A friend of mine found this enormously useful, one of the things PowerShell can do easily that is (apparently) helpful for people who want nothing to do with it otherwise (where it may be either PowerShell or Windows).

PuTTY stores session settings in the Registry, this little snippet using the PowerShell Registry Provider to update PuTTY session values. Anything goes as long as you can figure out the registry value you want to change.

Everything is in short-hand to make it, well, short. So, for reference this is what the shorthand really means:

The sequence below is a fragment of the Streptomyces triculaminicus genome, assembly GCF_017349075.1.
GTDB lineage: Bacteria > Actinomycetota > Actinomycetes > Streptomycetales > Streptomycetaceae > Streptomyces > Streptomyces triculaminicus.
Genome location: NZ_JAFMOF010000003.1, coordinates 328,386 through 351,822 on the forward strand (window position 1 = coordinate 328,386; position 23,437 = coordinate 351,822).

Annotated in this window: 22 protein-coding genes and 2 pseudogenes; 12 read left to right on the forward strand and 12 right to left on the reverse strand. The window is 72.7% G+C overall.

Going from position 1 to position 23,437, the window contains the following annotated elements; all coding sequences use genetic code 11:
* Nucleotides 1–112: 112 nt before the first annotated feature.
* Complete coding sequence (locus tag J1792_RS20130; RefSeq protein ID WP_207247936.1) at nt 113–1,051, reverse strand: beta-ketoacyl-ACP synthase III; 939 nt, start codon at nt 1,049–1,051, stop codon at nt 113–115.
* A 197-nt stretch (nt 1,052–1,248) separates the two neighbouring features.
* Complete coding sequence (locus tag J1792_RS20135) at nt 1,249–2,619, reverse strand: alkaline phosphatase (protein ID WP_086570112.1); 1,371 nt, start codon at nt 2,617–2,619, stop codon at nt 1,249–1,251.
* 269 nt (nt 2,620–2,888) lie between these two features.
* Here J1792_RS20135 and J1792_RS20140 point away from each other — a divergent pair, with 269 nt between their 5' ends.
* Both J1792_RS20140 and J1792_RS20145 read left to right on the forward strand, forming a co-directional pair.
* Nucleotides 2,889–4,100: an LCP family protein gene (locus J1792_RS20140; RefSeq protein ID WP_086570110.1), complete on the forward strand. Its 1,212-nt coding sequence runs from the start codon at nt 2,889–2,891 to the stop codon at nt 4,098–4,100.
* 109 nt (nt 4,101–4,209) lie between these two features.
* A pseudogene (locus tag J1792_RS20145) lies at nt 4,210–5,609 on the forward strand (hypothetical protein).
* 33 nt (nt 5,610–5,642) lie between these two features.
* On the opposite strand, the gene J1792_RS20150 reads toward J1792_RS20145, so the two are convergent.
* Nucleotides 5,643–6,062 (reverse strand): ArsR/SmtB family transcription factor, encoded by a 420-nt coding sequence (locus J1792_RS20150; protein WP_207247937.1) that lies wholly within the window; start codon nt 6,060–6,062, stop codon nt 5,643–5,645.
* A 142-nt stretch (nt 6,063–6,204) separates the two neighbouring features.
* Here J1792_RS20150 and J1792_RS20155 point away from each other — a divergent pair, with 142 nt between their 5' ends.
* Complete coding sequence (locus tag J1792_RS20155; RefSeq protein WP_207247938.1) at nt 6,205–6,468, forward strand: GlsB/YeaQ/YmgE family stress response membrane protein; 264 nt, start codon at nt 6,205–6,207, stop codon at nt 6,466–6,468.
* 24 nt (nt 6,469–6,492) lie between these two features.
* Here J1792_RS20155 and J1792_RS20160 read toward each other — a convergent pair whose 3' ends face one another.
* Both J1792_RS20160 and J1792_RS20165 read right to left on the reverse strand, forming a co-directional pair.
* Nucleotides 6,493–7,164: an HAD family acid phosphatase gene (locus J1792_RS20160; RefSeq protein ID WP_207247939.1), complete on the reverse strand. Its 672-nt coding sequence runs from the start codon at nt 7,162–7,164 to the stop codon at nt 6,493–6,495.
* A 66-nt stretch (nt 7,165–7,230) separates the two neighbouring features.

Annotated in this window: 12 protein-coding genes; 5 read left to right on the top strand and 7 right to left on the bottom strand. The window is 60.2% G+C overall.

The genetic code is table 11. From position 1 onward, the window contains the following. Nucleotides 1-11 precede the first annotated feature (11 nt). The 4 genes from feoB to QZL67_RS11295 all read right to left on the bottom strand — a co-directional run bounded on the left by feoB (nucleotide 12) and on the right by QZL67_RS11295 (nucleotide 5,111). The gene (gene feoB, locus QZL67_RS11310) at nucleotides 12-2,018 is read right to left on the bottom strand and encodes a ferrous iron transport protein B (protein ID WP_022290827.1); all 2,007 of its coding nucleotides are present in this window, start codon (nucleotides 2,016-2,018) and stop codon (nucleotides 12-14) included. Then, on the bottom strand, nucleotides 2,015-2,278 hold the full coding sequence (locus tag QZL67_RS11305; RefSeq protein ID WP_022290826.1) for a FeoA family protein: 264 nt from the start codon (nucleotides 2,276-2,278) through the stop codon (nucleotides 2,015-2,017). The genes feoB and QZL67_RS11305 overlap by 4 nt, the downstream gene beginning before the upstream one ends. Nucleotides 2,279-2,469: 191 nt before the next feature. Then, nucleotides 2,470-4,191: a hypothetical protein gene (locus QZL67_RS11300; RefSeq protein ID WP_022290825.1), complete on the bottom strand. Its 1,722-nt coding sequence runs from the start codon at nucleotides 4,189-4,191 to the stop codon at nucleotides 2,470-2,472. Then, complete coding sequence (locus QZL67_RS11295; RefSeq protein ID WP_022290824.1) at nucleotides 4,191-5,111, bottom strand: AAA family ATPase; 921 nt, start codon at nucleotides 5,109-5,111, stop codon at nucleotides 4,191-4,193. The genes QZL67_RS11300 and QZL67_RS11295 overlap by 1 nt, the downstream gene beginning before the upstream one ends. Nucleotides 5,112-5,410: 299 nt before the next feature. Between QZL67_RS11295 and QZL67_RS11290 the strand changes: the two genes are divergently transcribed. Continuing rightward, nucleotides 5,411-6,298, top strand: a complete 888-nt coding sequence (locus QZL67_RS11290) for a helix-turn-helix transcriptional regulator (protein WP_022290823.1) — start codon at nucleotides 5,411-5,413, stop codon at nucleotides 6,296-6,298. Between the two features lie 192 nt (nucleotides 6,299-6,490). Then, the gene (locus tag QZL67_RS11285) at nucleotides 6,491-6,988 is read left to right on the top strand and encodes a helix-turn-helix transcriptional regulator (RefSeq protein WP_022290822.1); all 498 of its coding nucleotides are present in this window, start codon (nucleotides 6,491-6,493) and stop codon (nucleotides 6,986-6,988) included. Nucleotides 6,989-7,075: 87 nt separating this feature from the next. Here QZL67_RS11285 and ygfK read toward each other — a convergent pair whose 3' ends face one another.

• ls is Get-ChildItem
  • sp is Set-ItemProperty
  • % is ForEach-Object (a loop operator)

List all sessions

List some sessions

More complex filtering can be performed using Where-Object (?), but that breaks the simplicity I’m striving for here.

The items returned by ls (Get-ChildItem) can be piped directly into sp (Set-ItemProperty) to change things.

Set the console size

Set a proxy

Add a username

This assumes none of the sessions have a username yet, if it were to run against a session with a username it would double up. That is, me@host becomes me@me@host.

Replace a username

Swapping out root@ with me@, a regular expression matches ^root at the beginning of the HostName. If the session does not use root nothing will change.

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